The bicycle was performing amazingly well, having been reconditioned: new chain, lubricated hubs, shifters recalibrated, and cables retensioned. Pedaling and handling were top notch which made the downhill ride across the first section of the I-90 bridge a joy. I ran into my first snag when the headlight snapped off its stays and launched itself off the bike then somewhere down a blackberry choked embankment. After a ten minute search I had to give up because I still had another 20 miles to go before the light faded. I stepped up my pace heading north to the top of the lake, stopping briefly to eat a sandwich. Going south along the east side of the lake along Juanita road, I headed up the steep road, a five mile slow going affair. The light fading, I regretted the lack of the headlight, but my taillight was working, so I was safe from the commonmost accident: someone running up my rear.
I finally reached the peak of Juanita, only eight miles from Kirkland, then headed downhill picking up speed on the curving road, keeping up with traffic. A lot of leaves were pushed off to the side often covering the bike lane, and as I approached a particularly messy leaf strewn patch I eased left toward the car lane. Though it was clear, some driver passed by me very quickly and very close forcing me to swerve back into the leaf covered bike lane.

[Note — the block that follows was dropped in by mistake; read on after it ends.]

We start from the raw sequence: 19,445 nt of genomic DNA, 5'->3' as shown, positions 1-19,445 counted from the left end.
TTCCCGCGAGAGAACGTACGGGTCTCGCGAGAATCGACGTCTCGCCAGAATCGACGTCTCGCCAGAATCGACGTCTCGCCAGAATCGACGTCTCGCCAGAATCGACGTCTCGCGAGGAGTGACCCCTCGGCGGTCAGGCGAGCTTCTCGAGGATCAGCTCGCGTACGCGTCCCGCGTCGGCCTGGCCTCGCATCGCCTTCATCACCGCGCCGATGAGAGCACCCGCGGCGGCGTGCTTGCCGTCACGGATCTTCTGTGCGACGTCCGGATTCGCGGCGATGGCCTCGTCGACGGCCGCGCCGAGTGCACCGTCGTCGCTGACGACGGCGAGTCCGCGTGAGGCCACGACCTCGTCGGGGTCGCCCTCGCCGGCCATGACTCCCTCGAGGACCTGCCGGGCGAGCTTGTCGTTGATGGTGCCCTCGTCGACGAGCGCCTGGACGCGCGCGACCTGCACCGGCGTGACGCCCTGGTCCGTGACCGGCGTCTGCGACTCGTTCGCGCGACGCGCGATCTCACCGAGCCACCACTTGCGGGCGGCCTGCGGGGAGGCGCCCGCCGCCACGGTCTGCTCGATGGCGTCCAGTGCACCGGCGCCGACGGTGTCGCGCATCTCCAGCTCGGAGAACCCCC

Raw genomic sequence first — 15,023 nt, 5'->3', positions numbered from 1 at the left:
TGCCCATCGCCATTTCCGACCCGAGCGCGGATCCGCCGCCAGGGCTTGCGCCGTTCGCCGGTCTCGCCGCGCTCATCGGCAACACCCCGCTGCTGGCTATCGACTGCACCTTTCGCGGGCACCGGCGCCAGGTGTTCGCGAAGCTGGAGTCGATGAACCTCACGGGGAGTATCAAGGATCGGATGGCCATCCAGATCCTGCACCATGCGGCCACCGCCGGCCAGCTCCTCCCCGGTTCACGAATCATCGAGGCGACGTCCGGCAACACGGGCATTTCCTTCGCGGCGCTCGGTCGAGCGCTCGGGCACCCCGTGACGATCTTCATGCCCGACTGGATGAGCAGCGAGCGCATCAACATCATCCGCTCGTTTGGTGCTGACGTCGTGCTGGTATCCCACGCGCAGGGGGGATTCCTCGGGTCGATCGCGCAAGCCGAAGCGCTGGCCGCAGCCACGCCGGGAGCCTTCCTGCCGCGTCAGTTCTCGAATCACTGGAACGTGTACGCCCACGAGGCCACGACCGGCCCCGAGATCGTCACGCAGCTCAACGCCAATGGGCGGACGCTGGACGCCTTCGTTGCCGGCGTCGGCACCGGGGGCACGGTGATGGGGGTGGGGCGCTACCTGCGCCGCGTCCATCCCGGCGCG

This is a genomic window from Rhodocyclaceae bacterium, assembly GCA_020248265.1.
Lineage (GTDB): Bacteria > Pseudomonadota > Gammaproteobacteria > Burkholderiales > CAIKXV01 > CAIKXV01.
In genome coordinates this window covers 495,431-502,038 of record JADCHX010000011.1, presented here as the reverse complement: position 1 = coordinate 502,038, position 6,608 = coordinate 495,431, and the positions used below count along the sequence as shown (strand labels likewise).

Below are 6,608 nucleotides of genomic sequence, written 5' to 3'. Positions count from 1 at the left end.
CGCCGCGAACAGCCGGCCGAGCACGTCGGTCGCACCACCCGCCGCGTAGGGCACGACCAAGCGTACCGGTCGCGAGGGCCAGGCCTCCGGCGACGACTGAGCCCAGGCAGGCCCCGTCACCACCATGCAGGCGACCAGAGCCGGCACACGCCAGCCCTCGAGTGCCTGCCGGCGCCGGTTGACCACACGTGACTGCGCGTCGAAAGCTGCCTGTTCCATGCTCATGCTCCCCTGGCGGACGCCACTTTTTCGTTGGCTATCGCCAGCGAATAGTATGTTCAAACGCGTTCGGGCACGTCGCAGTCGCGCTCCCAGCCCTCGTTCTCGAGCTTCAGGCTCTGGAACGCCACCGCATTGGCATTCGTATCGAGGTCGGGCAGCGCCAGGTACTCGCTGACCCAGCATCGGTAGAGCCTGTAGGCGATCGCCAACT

At that moment I hit something covered by the leaves; two intense bumps a few seconds later the ride got noticely rough and squirrely, which given the steep descent had me quite worried. Fortunately there was one short segment of flat road before the steepest curve, so I slowed to a stop. The rear tire was flat. I was very lucky.
I called Selene to pick me up since it was getting too dark to repair and continue without the headlight. The 20 minute wait in the 42F cold was a bit chilly, thankfully partly mitigated by my spare rain gear.
Yup, must mind those premonitions.